I’m confused. Perhaps the original poster is confused too. How do you reconcile the contradictory statements? On the one hand it was stated that LC+ is durable, rugged and postwar-like. Then, in a subsequent post it was suggested that these engines are run  gingerly, without much load, for fear the 1-year warranty was ending.  Sounds like some legitimate and not unfounded anxiety that anything could tip them into a catastrophic failure at random. Who bites their nails cranking up a 2343, and letting it roar around the layout?

Mike Wyatt posted:

SO- why do we think that LC+ might be a candidate to increase model train popularity among the young,  AND become a "classic"??  IMO mainly because it uses a remote, vs. sitting at a console, and the 18 volts eliminate many track issues. 

Why might it NOT?  The PW stuff WAS quality- still running after 65 years. 

My personal experience after buying and giving TWO LC starter sets: one has been perfect after three years of Christmas tree duty, the second (also the same Pennsy Flyer LC set): the original set had to be replaced immediately after set up- several major faults- engine no sounds/ cars would not stay coupled etc.). 

THEN that same family- on Christmas # 2- the set engine developed a "grinding" sound and is headed back to NC.  Lionel has allowed it to be returned for service/ likely replacement.  But warranty returns do NOT make up for quality lapses w/ most.

I had to buy a new LC+ Pacific to replace the set engine- you can't have a 2 year old's train set not be running for the three weeks before Christmas. So- I am out $400.  This type of stuff will not "create a new generation of train hobbyists". 

Why LC+ might NOT be a candidate to increase model train popularity among the young,  AND become a "classic"??  Because we don't know about its long-term quality.  There are many more things to go wrong:  The LC engines have a more complex (and sensitive) smoke unit, electronics, and plastic parts than did the 1945- 69 stuff.  Gears (plastic?),  wheels (with zinc rot)?  Traction tires (v.s all-steel Magnetraction?)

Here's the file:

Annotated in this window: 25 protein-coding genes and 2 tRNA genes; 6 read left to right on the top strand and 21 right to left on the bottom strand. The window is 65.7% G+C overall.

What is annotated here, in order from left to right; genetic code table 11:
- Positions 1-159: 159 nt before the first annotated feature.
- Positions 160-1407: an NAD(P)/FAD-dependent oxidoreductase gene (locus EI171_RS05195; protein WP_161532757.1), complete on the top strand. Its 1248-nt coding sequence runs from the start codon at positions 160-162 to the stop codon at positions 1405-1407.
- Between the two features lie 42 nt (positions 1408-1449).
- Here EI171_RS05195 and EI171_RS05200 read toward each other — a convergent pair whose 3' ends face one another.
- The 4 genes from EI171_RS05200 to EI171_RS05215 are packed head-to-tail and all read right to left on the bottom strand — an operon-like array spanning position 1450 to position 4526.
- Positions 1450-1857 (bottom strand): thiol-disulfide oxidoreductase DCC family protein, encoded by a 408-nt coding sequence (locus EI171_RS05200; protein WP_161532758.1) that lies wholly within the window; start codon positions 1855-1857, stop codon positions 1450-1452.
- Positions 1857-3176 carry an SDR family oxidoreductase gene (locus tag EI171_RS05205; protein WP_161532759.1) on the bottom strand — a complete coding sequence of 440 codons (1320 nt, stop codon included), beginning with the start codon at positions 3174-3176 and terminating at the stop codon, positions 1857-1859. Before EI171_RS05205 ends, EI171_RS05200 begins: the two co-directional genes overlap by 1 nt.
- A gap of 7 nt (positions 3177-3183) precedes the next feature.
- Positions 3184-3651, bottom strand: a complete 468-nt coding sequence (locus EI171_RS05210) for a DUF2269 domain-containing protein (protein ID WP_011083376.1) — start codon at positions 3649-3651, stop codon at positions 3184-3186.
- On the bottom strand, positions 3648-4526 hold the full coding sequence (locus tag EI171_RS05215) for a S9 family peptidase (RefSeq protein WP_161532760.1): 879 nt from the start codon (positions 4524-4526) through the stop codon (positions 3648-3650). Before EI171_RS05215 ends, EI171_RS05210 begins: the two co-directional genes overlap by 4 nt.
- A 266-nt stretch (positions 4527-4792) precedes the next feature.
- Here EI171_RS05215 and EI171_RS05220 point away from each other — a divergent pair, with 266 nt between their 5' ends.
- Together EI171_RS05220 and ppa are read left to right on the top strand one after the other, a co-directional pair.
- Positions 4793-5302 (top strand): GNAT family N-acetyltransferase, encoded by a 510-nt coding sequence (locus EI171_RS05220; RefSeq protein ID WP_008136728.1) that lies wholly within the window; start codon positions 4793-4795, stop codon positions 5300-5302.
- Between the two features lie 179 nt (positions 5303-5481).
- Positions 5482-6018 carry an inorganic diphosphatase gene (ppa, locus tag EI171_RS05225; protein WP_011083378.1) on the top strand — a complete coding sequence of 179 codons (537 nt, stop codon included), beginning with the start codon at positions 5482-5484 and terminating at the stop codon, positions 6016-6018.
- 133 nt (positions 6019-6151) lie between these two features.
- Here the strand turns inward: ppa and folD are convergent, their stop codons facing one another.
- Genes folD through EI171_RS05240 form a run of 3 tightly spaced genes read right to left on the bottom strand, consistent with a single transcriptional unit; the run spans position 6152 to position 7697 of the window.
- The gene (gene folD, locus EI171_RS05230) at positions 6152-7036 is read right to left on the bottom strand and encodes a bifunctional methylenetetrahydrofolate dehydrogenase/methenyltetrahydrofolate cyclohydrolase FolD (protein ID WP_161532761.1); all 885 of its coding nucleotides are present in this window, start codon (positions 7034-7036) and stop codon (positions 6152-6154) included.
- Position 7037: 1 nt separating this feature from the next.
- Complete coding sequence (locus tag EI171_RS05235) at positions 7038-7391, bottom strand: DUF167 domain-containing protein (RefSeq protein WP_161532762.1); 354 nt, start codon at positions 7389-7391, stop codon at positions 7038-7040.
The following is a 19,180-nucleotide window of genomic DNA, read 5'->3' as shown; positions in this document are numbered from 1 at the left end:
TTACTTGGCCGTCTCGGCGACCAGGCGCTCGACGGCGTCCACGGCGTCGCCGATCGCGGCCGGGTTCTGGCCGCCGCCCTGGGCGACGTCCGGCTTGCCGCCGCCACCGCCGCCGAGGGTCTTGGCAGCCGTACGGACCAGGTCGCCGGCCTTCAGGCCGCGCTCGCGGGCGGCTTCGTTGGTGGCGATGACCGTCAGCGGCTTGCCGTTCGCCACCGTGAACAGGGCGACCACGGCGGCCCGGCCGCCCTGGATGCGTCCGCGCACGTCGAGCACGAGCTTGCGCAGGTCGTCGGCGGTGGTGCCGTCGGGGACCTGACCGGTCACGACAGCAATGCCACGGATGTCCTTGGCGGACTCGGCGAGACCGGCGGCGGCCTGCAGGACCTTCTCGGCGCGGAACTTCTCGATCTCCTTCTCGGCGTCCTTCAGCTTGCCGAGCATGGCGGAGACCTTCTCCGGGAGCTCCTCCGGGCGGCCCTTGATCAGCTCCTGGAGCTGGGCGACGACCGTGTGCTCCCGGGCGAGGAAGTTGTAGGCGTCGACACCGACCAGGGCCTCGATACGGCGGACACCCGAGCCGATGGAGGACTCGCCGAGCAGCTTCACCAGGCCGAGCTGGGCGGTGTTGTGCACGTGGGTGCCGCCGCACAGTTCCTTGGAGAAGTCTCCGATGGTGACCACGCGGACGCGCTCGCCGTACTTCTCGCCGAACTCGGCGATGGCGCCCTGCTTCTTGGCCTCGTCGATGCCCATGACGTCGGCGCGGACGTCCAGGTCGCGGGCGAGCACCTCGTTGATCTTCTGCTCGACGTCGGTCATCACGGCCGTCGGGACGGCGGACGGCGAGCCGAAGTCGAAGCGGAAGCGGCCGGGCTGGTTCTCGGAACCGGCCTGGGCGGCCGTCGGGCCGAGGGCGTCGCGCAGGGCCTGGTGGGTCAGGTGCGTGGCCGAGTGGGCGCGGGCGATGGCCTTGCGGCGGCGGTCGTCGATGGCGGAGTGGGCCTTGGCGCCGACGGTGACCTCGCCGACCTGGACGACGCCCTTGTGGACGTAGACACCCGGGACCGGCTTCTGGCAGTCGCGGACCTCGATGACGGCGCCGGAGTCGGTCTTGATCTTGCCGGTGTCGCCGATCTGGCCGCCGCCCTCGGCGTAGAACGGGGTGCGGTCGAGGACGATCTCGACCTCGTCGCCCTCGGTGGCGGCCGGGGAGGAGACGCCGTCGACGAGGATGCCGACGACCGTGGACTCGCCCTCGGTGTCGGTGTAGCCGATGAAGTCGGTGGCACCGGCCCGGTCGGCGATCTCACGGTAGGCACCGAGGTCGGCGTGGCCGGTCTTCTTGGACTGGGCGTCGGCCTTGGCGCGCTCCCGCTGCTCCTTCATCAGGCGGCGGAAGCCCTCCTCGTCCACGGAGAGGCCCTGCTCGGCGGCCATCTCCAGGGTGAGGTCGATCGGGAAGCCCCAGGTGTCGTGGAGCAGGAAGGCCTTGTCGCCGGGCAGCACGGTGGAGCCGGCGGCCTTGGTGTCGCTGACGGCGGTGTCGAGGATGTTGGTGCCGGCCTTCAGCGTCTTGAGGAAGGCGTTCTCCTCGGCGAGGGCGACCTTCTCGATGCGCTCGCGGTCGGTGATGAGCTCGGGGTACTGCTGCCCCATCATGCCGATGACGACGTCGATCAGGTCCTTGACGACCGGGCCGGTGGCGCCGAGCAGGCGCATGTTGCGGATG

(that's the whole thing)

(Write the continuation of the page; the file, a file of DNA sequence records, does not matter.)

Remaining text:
Every one of these features will increase dissatisfaction vs. the original product.  Every replaced part, or failure drives people away. 

Lionel originally WAS the most expensive, and was not "competitive".  They didn't care about "realism" - the compressed scale, AC and three rail proves that.  They DID care about "tough", "reliable" and capturing the magic of accessories.  So- they built toy trains that cost a lot for their day, and still run-  50+ years after.

I agree, the jury is still out on LC & LC+.  It will be a long time before the two can be compared to post-war, as far as longevity goes.  This, coming from someone who has recently purchased two LC+ locomotives and is very happy with them.  

You've hit the nail on the head about the remote.  Kids today are all about electronics and stuff we older folks may not understand.  

The bottom line is that older stuff was easily repairable.  Newer stuff with all of the electronics is not, at least by the average hobbyist.  

With care, the new stuff will last a long time.  However the new stuff is aimed at kids, and depending on their care level with their toys, we will see how the new Lionel holds up. 

Dan Padova

 

"In the course of my life I have had to eat my words, and I must confess it was a wholesome diet"..........Winston Churchill

                                                                                                                                        

There's no reason that LC/LC+ will last any longer than my TMCC or Legacy stuff as it's also stuffed with electronics and cheap plastics.  The reason post-war stuff lasts so long as it's built to 1940/50's standards, stuff was built to last back then.  That's not the standards used today.

GregR posted:

I’m confused. Perhaps the original poster is confused too. How do you reconcile the contradictory statements? On the one hand it was stated that LC+ is durable, rugged and postwar-like. Then, in a subsequent post it was suggested that these engines are run  gingerly, without much load, for fear the 1-year warranty was ending.  Sounds like some legitimate and not unfounded anxiety that anything could tip them into a catastrophic failure at random. Who bites their nails cranking up a 2343, and letting it roar around the layout?

I agree with this post.

Mark in Oregon

gunrunnerjohn posted:

There's no reason that LC/LC+ will last any longer than my TMCC or Legacy stuff as it's also stuffed with electronics and cheap plastics.  The reason post-war stuff lasts so long as it's built to 1940/50's standards, stuff was built to last back then.  That's not the standards used today.

...and this one. Case in point: the American Flyer 300 I got yesterday. 

By my research, it was probably built 1947-ish, which makes it 70+. Upon receiving it, all it took was a few simple tools and a bit of time; it runs beautifully and will no doubt outlast me, who is 10 years its junior.

Also, as GRJ states about things "built to last", I don't know if modern consumers think in those terms. It's a different age, so comparing PW and LC/LC+ is perhaps another example of "apples and oranges".

Mark in Oregon